更多投入攝影和工作而不是畫素

By Jim Mathis

因為我一直享受有一個成功的攝影事業,而且這工作用掉我許多醒著的時間,我發現自己常常透過攝影師的眼光去看工作和每天的生活。例如:目前大家都聚焦在畫素--百萬畫素--也就是衡量數位攝影的標準。

我最近買了一個新的智慧型手機,揮別我那已用了將近三年的舊手機,我認為對於這個世代的手機而言,三年算是蠻長的壽命了。

我那新手機的賣點之一是內建1,400萬畫素的照相機。現在已有人在作4,100萬畫素照相機的廣告。那聽起來非常吸引人,但身為一個專業攝影師,我了解把照相機的畫素數目與品質混為一談是錯誤的。

這個錯誤觀念讓我想到1960年代的馬力競賽,汽車製造商試著讓買主相信,把愈來愈大的引擎塞進粗製爛造的汽車會使車子變好。更大的引擎可能會製造出更多噪音並讓人覺得更有力,但整體的車況還是讓人難以接受。

當百萬畫素的照相機一上市,數位攝影就對膠卷攝影造成嚴重的威脅。從那時開始,畫素的數目--那會影響影像的鮮明度和細節--就急遽地增加。而今天甚至八百萬畫素的照相機照出來的相片放大到極大的尺寸,也能產生奇妙的結果。

然而,其他的因素也會影響一張照片的品質:所用的鏡頭和相機的相關零件都比畫素的數目對影像的品質有更大的影響。而更重要的是攝影者的技巧和經驗。即使有最好的設備,若對照片的構圖布局或藝術見解沒有概念,也產生不了吸引別人眼光的照片。

類似的原則也適用在職場。即使我們獲得最先進的科技,若我們無法生產卓越的產品,常常錯過自己答應的最後期限,沒有好好地對待顧客,我們的生意一定不會好。這就是為何我發現聖經的原則如此有意義。例如,箴言22章29節說,高品質的工作表現一定會被注意到:「你看見辦事殷勤的人嗎?他必站在君王面前,必不站在下賤人面前。

在另一處,路加福音6章31節,耶穌提醒我們,對待跟我們做生意之人的最好方式是我們希望他們如何對待我們:「你們願意人怎樣待你們,你們也要怎樣待人。」你可能有最新的電腦和科技工具,但若你沒有做好客戶服務,那些工具就沒有甚麼意義。

我告訴人們要照出好的照片,他們應該專注在學習好照片的構成因素,並發展他們的技巧,而不是擔心他們的相機有多少畫素。同樣的,我們所生產的貨物和提供的服務品質比我們誇口的最先進科技更能帶來事業的成功。

吉姆.馬提斯在堪薩斯州陸路公園市經營一家照相館。他的專長是商業和影劇界人像。他也經營一所攝影學校。他還寫了一本書「一般民眾的高度攝影表現」,那是一本有關數位攝影的書。他曾是一家咖啡店的經理,也曾是CBMC在堪薩斯州堪薩斯市和密蘇里州堪薩斯市的執行主任。

省思 / 討論題目
科技的精密程度是否影響你的購買決定?你是否常常被最先進的發明所吸引? 你是否同意作者的主張,事業要成功,進步的科技無法與工作與服務的好品質相比?為什麼? 你或你的公司如何努力確保顧客在卓越、品質和服務上,會得到最好的? 本文作者引述兩個聖經的例子,說明它們提供了健全的經商原則。你對於將一本幾千年前的書中的原則和價值觀應用在現代的職場環境中有何看法?若你想要看或討論聖經中有關此主題的其他經文,請看以下經節:箴言25章13節;以弗所書2章10節;歌羅西書3章17、23-24節;提摩太後書3章16-17節

MORE TO PHOTOS – AND WORK – THAN “PIXELS”
By Jim Mathis

Since I have enjoyed a successful career in photography and it consumes many of my waking hours, I often find myself viewing work and everyday life through the eyes of a photographer. For example: the current fixation on pixels – megapixels, that is – the standard of measure for digital photography.

I recently bought a new smart-phone, parting ways with my old one that lasted nearly three years, which is considered a fairly long life for a cell phone these days.

One of the selling points of my new phone is its 14-megapixel camera. Now someone is advertising a 41-megapixel camera. That sounds very impressive, but as a professional photographer I understand the error in confusing the number of pixels on the camera sensor with quality.

This misconception reminds me of the horsepower race of the 1960’s, when automakers tried to convince car buyers that cramming bigger and bigger engines into poorly manufactured cars made them better. The larger engines might have made more noise and felt more powerful, but overall the transportation provided was still unacceptable.

Digital photography became a serious threat to film photography the moment one-megapixel cameras became available. Since then the number of megapixels – which affect the sharpness and detail of a photographic image – has increased dramatically, and today even eight-megapixel professional cameras can produce amazing results when enlarged to very large sizes.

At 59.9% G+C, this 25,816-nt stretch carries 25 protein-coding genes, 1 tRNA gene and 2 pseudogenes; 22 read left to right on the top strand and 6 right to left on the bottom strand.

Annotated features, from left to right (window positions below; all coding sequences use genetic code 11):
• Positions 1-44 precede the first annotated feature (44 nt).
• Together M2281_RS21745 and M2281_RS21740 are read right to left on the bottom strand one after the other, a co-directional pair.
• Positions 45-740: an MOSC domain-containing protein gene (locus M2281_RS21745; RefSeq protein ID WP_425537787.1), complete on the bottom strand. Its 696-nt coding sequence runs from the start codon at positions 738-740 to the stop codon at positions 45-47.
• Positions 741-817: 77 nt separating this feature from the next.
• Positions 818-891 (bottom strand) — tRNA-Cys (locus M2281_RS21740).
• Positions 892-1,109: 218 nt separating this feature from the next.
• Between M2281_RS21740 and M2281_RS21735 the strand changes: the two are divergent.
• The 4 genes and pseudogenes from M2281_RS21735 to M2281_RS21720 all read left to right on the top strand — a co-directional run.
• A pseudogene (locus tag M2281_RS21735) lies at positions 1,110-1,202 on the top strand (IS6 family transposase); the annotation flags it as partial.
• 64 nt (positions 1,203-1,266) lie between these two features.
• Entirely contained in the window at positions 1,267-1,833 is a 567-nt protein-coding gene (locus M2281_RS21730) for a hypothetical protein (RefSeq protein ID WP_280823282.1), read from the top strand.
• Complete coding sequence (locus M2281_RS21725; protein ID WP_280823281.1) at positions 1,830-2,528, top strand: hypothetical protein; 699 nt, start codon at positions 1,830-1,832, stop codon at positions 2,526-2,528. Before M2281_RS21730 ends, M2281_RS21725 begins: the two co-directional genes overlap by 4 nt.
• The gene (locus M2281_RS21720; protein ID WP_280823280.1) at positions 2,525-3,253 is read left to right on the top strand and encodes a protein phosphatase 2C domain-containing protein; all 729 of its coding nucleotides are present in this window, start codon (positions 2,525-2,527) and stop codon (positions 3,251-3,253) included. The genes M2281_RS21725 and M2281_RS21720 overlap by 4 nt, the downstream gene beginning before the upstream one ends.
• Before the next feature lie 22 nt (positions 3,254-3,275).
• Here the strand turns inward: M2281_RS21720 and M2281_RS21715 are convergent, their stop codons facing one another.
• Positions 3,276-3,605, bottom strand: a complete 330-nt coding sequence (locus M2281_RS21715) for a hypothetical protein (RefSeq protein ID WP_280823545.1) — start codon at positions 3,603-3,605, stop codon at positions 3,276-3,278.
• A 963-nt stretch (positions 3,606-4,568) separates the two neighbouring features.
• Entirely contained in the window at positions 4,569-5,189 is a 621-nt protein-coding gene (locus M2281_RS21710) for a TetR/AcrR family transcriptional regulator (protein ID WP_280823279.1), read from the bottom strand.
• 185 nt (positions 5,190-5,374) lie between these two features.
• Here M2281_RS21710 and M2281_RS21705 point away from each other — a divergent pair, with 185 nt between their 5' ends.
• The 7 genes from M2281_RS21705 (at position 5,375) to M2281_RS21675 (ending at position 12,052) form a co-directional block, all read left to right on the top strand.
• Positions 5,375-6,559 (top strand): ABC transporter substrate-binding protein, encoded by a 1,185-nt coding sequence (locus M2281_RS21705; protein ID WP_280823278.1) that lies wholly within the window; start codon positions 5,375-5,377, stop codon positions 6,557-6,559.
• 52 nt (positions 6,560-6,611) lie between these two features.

However, other factors also affect the quality of a photograph: the lens used and the electronics involved both have a far greater affect on image quality than the number of megapixels. Even more significant are the skill and experience of the photographer. Even with the best equipment, someone with a poor sense of photo composition or bad artistic judgment will not produce photos that capture our attention.

A similar principle applies to the workplace. Even if we obtain the most advanced technology available, if we fail to produce work with excellence, consistently miss promised deadlines, and treat customers and clients poorly, our business will struggle. That is why I have found principles from the Bible so meaningful. For instance, Proverbs 22:29 states that high quality work will not go unnoticed: “Do you see a man skilled in his work? He will serve kings; he will not serve before obscure men.

In another passage, Luke 6:31, Jesus reminds us the best way to treat those we do business with is to how we would want them to treat us: “Do to others as you would have them do to you.” You can have the newest computers and technological tools, but if you struggle with customer service, it means little.

I tell people that to make great photographs, they should concentrate on learning what makes a good picture and developing their skills, rather than worrying about how many megapixels their cameras have. In the same way, the quality of the goods we produce and the services we provide means far more for business success than whether we can boast of having the most advanced technology.

Jim Mathis is the owner of a photography studio in Overland Park, Kansas, specializing in executive, commercial and theatrical portraits, and operates a school of photography. Jim is the author of High Performance Cameras for Ordinary People, a book on digital photography. He formerly was a coffee shop manager and executive director of CBMC in Kansas City, Kansas and Kansas City, Missouri.

Reflection/Discussion Questions
How much does sophisticated technology tend to influence your purchasing decisions? Do you find yourself often attracted to the latest and greatest new innovations? Do you agree with contention idea that in terms of succeeding in business, technological advances are no match for a strong commitment to quality work and service? Why or why not? In what ways are you – or your company – striving to assure your customers of the very best they can expect in terms of excellence, quality and service? Mr. Mathis cites two examples from the Bible, suggesting they offer sound business principles. What is your view of applying principles and values from a book thousands of years old to the contemporary workplace environment?If you would like to look at or discuss other portions of the Bible that relate to this topic, consider the following brief sampling of passages: Proverbs 25:13; Ephesians 2:10; Colossians 3:17,23-24; 2 Timothy 3:16-17

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